Honoring the Absent, A POW and MIA Empty Chair Ceremony
During our karate banquet this past weekend, I encountered my first POW/MIA Empty Chair Ceremony. I do not know if I will ever have the chance to be a part of another ceremony such as this as we are not a military family. However, I felt compelled to write it all down so I will always remember those who serve. It affected me so profoundly, I wanted to share it with you here.
(The words read and the sight of the empty seat can barely be imitated in pictures but I will do my best.)
Oh grant us help against the foe, for vain is the salvation of man! With God we shall do valiantly; it is he who will tread down our foes. PSALM 108:12,13
This is the ceremony as it was read:
As you entered the building tonight, you may have noticed a table at the front. Please direct your attention to this table. It is reserved to honor our missing loved ones, from each of our five branches of military service; The Army, Navy, Air force, Marines, and Coast Guard.
This ceremony is rich with military tradition as we honor those men and women of our armed forces, who in defense of the freedoms of our country and that of the free world, are unaccounted for, and are classified as prisoners of war or missing in action. It also symbolizes that they are with us here in spirit. At all military functions where meals are served, our American heroes are always honored and remembered. All Americans should never forget the brave men and women who answered our nation’s call and served the cause of freedom in a special way.
This table is set for our prisoners of war and those missing in action -from all wars. They are not with us this evening.
We would like to take this opportunity to remember the incredible cost paid by those who gave their all to help preserve the freedoms we enjoy, those gallant individuals who fought and died for our country. Yet, it is in remembering our fallen comrades that we are reminded of those whose fate is still unknown, those still listed as missing in action and prisoners of war.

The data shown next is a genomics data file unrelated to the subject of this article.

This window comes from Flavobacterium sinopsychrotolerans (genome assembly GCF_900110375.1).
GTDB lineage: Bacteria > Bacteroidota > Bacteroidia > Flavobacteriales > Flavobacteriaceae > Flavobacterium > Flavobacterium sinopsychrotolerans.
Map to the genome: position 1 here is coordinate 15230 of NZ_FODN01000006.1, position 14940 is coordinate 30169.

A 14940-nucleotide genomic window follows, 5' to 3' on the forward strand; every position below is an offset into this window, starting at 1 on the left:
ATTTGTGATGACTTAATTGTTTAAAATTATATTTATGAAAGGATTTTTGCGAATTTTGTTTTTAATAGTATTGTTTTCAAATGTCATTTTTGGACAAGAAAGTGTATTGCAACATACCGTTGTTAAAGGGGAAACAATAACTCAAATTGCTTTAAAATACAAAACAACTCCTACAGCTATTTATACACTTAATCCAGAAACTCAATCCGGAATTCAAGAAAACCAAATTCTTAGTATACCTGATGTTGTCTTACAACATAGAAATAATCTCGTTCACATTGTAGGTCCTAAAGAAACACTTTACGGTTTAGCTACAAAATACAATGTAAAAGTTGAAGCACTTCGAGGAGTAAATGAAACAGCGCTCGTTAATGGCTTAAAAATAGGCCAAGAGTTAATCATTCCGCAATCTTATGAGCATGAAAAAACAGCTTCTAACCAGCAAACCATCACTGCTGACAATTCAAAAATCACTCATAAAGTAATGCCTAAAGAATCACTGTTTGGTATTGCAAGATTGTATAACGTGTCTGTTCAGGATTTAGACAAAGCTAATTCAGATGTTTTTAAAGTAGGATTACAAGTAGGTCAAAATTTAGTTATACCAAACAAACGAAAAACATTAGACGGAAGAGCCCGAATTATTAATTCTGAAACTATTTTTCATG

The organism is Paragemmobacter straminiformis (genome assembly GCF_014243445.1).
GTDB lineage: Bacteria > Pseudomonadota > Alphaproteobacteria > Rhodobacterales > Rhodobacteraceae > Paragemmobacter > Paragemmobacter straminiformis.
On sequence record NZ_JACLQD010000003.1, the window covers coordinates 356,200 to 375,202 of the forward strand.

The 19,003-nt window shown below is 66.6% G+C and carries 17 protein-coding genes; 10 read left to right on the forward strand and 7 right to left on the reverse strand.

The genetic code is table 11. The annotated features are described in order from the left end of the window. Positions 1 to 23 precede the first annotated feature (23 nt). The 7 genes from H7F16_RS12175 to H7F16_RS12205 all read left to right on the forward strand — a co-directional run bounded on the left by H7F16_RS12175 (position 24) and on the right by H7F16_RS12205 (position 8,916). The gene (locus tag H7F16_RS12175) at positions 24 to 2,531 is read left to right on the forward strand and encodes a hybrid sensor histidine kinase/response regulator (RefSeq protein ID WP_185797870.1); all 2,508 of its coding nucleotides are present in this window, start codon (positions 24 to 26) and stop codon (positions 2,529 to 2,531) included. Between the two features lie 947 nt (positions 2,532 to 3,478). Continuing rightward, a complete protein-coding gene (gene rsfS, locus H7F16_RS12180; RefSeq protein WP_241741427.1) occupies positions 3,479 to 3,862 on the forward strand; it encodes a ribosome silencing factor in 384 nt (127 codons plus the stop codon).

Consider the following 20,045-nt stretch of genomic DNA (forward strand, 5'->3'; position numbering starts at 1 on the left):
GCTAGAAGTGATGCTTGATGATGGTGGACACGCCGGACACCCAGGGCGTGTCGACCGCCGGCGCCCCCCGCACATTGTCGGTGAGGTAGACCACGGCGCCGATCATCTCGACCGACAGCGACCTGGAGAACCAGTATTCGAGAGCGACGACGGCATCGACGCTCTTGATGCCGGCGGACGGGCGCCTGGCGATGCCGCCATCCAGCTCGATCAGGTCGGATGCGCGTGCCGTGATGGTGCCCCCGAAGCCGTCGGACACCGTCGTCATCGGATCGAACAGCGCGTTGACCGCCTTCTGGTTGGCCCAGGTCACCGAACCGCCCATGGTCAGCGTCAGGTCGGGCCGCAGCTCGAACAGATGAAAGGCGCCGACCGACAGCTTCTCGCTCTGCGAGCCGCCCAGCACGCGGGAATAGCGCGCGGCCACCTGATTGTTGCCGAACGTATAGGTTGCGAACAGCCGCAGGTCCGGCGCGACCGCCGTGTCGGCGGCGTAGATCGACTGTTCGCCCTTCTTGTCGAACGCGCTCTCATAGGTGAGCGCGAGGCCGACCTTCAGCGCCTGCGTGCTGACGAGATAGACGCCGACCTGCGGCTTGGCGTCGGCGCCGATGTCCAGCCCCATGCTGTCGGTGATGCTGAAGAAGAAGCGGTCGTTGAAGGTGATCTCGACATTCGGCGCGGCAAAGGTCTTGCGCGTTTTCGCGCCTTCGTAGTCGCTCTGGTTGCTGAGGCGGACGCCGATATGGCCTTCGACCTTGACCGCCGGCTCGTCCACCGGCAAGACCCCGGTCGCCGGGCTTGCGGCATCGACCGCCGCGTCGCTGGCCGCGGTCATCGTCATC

More than 78,000 Americans are still unaccounted for from World War II; 8,100 from Korea; 120 from the Cold War; 1,810 from Vietnam; 3 from the 1st Gulf War; and the numbers are still growing in the Iraqi and Afghanistan Wars. These courageous Americans who dedicated their lives to preserving and protecting our freedom, will never be forgotten.
To honor these men and women, we perform the POW/MIA Empty Chair Ceremony.
Those who have served and those currently serving in the uniformed services of the United States are ever mindful that the sweetness of enduring peace has always been tainted by the bitterness of personal sacrifice. We are compelled to never forget that while we enjoy our daily pleasures, there are others who have endured and may still be enduring the agonies of pain, and deprivation.
Once again we call your attention to this small table which occupies a place of dignity and honor. It is being set for one, symbolizing the fact that members of our armed forces are still missing from their ranks, and our presence. They are referred to as POW’s and MIA’s.
We call them friends, loved ones, and comrades. They are unable to be with their loved ones and families, so we join together to pay our humble tribute to them, and to bear witness to their continued absence.
The table is round symbolizing the frailty of one prisoner, alone against his or her suppressors.
The tablecloth is white, symbolic of the purity of their intentions to respond to their country’s call to arms.
The table is being set for one, symbolizing the frailty of one prisoner, alone against his or her oppressors.
There is a Bible on the very front of the table. The Bible serves to remind us of the comfort of faith offered to those who face seemingly insurmountable challenges, and it also reminds us of our country being founded on the principle of ‘One Nation Under God’.
The yellow ribbon on the vase represents the yellow ribbons worn on the lapels of thousands who demand, with unyielding determination, a proper account of our United States Military servicemen who are not among us.
The single rose in the vase signifies the blood they may have shed in sacrifice to ensure the freedom of our beloved United States of America. This rose reminds us of the family and friends of our missing servicemen who keep faith, while awaiting their return.
The slice of lemon on the plate is to remind us of their bitter fate, those captured and missing in a foreign land.
The salt sprinkled on the plate is to remind us of the countless tears of those who have never come home and of the tears of their families and friends, whose grief knows no end.
The glass is inverted; they cannot toast with us this night.
The lit candle is reminiscent of the light of hope, which lives in our hearts to illuminate their way home, away from their captors, to the open arms of a grateful nation.
The American flag reminds us that many may never return and have paid the supreme sacrifice to insure our freedom as Americans.
The chair is empty. Our friends, our loved ones, our comrades are missing.
Remember, all of us that served with them, as we look upon this empty table…do not remember the ghosts from the past, remember out comrades.
Remember those whom we depend on in battle. They depend on us to bring them home.
Remember our friends. They are the ones we love-who love life and freedom as we do.
They will remember what we do. Please honor and remember them.
May God forever watch over them and protect them and their families. Through Christ our Lord. Amen.
And may we always remember. Amen.
Greater love has no one than this, that someone lay down his life for his friends. John 15:13
P.S. Thank you, Soke, for sharing this.